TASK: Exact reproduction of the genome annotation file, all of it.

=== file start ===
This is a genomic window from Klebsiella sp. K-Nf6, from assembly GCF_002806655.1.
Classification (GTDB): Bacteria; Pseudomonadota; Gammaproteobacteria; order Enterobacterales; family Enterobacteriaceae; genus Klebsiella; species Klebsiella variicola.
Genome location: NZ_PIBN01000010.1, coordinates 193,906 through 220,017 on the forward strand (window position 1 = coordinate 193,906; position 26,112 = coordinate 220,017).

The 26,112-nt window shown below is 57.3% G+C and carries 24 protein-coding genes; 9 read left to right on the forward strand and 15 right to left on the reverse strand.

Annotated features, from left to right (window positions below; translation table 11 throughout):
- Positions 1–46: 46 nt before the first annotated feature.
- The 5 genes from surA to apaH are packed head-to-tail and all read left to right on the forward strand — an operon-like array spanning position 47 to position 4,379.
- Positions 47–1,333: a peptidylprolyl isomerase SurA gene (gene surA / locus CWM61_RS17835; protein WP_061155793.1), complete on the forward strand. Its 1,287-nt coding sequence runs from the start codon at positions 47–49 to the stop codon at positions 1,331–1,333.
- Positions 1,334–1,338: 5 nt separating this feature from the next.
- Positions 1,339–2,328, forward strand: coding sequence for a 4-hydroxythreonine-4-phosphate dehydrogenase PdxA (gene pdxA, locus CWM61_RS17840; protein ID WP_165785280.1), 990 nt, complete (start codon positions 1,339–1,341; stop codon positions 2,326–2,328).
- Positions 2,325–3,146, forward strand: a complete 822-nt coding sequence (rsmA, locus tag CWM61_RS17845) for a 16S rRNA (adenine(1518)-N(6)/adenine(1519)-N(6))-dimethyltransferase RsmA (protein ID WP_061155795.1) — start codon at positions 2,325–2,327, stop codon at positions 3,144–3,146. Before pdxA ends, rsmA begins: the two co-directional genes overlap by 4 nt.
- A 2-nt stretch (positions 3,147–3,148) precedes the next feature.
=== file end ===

This is a genomic window from Klebsiella sp. K-Nf6, from assembly GCF_002806655.1.
Classification (GTDB): Bacteria; Pseudomonadota; Gammaproteobacteria; order Enterobacterales; family Enterobacteriaceae; genus Klebsiella; species Klebsiella variicola.
Genome location: NZ_PIBN01000010.1, coordinates 193,906 through 220,017 on the forward strand (window position 1 = coordinate 193,906; position 26,112 = coordinate 220,017).

The 26,112-nt window shown below is 57.3% G+C and carries 24 protein-coding genes; 9 read left to right on the forward strand and 15 right to left on the reverse strand.

Annotated features, from left to right (window positions below; translation table 11 throughout):
- Positions 1–46: 46 nt before the first annotated feature.
- The 5 genes from surA to apaH are packed head-to-tail and all read left to right on the forward strand — an operon-like array spanning position 47 to position 4,379.
- Positions 47–1,333: a peptidylprolyl isomerase SurA gene (gene surA / locus CWM61_RS17835; protein WP_061155793.1), complete on the forward strand. Its 1,287-nt coding sequence runs from the start codon at positions 47–49 to the stop codon at positions 1,331–1,333.
- Positions 1,334–1,338: 5 nt separating this feature from the next.
- Positions 1,339–2,328, forward strand: coding sequence for a 4-hydroxythreonine-4-phosphate dehydrogenase PdxA (gene pdxA, locus CWM61_RS17840; protein ID WP_165785280.1), 990 nt, complete (start codon positions 1,339–1,341; stop codon positions 2,326–2,328).
- Positions 2,325–3,146, forward strand: a complete 822-nt coding sequence (rsmA, locus tag CWM61_RS17845) for a 16S rRNA (adenine(1518)-N(6)/adenine(1519)-N(6))-dimethyltransferase RsmA (protein ID WP_061155795.1) — start codon at positions 2,325–2,327, stop codon at positions 3,144–3,146. Before pdxA ends, rsmA begins: the two co-directional genes overlap by 4 nt.
- A 2-nt stretch (positions 3,147–3,148) precedes the next feature.